Pyang, which means bamboo container in Newari language, is made from bamboo shoots harvested between mid-December to mid-February when they are raw. This product is mainly made in Pyang Gaun of Lalitpur district which gets name from the product itself. The art of making pyang, however, is dying as the production process is very troublesome and time consuming; the demand is also falling. At present, only two of around 120 households in the village are producing pyang—and only occasionally. Locals inherited the art of preparing pyang products from their parents.
Pyang was mostly used in the Licchavi period for measurement purpose. These containers come in different sizes like mana (0.58 litre) and pathi (4.5 litres) which are mostly used to measure food grains.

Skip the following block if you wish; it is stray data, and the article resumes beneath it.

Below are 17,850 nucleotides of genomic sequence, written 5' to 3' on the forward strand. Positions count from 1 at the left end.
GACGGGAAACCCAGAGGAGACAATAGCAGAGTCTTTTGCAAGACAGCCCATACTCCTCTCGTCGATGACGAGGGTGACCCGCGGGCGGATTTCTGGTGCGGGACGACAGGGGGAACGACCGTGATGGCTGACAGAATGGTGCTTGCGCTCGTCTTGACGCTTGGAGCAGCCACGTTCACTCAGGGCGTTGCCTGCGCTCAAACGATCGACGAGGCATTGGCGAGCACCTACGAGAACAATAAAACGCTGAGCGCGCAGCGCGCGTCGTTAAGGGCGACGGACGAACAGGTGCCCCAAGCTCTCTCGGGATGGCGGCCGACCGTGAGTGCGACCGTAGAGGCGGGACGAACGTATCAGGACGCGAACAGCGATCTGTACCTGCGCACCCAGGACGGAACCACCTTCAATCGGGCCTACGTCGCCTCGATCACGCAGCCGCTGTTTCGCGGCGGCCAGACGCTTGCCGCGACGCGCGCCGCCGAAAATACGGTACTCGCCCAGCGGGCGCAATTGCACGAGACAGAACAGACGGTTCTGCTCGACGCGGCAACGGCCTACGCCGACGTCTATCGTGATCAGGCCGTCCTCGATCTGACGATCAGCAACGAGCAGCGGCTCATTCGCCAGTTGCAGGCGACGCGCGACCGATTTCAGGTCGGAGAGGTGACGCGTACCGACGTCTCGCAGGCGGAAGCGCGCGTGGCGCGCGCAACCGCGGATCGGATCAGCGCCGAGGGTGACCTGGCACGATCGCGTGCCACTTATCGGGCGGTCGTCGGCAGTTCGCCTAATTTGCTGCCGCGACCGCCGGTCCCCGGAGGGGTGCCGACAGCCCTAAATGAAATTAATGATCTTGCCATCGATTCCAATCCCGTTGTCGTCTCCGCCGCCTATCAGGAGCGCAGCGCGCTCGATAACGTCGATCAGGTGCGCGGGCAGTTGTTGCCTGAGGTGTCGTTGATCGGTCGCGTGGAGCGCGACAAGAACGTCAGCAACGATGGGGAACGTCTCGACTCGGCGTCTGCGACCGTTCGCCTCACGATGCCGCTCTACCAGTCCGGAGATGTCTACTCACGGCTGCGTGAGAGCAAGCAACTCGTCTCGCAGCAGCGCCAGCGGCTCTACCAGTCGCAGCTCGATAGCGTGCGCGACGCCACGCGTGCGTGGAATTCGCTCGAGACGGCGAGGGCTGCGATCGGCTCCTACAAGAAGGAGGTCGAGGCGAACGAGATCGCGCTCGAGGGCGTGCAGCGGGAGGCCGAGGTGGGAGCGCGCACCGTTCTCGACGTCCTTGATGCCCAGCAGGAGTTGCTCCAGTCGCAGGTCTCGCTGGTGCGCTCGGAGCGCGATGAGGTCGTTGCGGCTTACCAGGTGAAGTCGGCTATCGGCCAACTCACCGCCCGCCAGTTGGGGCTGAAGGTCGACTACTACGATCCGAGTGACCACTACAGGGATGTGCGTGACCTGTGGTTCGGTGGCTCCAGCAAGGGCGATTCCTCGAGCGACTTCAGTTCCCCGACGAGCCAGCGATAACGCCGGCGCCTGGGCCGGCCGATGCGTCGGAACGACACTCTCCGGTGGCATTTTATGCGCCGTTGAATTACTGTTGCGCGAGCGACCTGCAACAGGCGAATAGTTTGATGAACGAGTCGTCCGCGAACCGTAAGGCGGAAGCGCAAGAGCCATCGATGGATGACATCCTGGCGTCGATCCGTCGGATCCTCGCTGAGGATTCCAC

Bamboo shoots, the main ingredient of pyang, are cut before they harden. Local farmers bring bamboo shoots from forests in nearby Makawanpur district. The shoot is then cut into half, dried and heated using firewood. It is then flattened and stitched into desired shape and size using iron needle. Pyang is mainly used to store food grains, keep clothes and important papers and document as well as medicines and spices as insects, mites and rats cannot damage it. Locals used to export pyang to Japan in the past. But it was discontinued after importer suggested that the design be modified, which the locals failed to do.
It is very difficult to find pyang in household use. Some houses in core Newari settlement, however, are still using pyang. Some designs can be seen at Pyang Conservation and Promotion Office in Pyang Gaun, which opens only on Saturdays. Local community leaders believe this dying art can be revived by training local artisans to make new designs as per the taste and interest of buyers.